The pens have been brought back into like-new condition by rebuilding the gravel base, installing new water bowls, repairing the wind fences and adding extra cables above the feed bunks.

All pens now feature an open bunk design that saves all the work of shovelling snow and stale feed out of traditional two-sided feed bunks. The concrete footing that secures the posts and cables along the front of the pens is flanked by a concrete apron on the inside to keep the calves high and dry and the addition of a concrete pad along the outside for feed. The pad makes clean work of pushing up feed with a bobcat before fresh feed is delivered each morning and afternoon, and then scraping the pads clear with a tractor and blade before the evening feeding. Any excess feed goes into into the cows’ ration, Rattray explains.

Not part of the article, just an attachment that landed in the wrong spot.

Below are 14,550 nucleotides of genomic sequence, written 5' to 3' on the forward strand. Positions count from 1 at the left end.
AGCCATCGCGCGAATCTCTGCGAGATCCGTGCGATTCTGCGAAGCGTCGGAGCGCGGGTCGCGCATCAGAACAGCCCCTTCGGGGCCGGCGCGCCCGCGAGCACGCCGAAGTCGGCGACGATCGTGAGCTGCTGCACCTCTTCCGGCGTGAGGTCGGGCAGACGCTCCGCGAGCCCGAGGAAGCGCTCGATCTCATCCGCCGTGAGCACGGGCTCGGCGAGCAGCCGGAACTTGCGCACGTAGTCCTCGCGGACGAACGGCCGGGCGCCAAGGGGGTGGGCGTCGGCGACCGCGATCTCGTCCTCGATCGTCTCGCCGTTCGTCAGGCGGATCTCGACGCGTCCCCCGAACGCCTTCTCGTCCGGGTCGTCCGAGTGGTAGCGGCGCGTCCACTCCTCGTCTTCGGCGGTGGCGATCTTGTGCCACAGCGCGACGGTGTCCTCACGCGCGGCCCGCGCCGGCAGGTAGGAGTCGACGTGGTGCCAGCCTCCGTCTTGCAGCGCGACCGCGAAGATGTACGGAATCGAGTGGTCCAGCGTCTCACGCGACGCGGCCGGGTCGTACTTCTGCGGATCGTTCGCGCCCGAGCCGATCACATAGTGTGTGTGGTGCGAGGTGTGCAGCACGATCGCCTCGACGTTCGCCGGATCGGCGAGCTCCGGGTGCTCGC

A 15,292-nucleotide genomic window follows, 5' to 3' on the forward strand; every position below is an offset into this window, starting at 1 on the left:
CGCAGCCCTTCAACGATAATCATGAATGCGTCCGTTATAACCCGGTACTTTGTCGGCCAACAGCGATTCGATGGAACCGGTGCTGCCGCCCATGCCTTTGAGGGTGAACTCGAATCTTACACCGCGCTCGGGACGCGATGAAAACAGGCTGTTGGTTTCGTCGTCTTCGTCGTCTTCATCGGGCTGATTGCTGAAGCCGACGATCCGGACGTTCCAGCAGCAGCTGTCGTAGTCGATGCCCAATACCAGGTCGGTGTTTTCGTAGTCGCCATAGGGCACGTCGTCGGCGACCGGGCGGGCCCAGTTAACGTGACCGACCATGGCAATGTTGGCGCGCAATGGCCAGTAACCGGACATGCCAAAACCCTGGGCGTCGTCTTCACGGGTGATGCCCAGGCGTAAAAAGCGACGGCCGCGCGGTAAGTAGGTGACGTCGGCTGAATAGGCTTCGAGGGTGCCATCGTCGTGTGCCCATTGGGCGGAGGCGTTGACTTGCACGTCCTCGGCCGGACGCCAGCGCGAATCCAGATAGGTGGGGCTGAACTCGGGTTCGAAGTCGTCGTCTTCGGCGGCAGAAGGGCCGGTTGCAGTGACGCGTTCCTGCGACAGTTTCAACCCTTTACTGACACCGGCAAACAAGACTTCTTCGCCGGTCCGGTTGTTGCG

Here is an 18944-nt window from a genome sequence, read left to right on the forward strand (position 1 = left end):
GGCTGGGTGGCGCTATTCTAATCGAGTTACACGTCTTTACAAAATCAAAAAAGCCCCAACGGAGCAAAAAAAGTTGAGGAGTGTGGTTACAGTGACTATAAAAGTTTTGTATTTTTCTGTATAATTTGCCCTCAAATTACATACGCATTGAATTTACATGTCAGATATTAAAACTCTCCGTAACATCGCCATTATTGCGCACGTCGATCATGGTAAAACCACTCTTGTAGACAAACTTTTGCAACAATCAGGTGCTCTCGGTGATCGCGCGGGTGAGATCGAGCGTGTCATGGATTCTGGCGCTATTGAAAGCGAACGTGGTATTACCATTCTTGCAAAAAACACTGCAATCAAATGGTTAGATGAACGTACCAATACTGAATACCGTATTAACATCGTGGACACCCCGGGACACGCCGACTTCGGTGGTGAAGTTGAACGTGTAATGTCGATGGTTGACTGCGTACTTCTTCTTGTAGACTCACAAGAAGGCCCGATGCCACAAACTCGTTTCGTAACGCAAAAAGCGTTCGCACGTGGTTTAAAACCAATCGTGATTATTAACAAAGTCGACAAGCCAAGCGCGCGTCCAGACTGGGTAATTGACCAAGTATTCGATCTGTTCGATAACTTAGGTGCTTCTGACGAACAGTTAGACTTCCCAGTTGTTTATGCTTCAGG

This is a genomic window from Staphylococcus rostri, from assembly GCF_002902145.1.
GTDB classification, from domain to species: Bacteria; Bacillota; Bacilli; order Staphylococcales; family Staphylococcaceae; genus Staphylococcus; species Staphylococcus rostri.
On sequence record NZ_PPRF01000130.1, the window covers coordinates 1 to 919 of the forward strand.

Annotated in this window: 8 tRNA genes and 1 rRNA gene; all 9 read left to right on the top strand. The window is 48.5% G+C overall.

Silage for the cows in the wintering fields is delivered into long rows of large steel bunks, which works well enough until ruts left by the tractor and feed wagon build up alongside the bunks. They are moveable, but that would only create ruts in the new spot, so plans have been set in motion to try a concrete bunk setup similar to that in the feedlot with a concrete runway down the centre for the tractor and feed wagon.

Looking back, Rattray says it was an excellent year and start for the Saskatchewan ranch. He could chalk it up to the combination of good cattle, land and weather, but without hesitation he says it was a lot of good communication and teamwork that got the job done.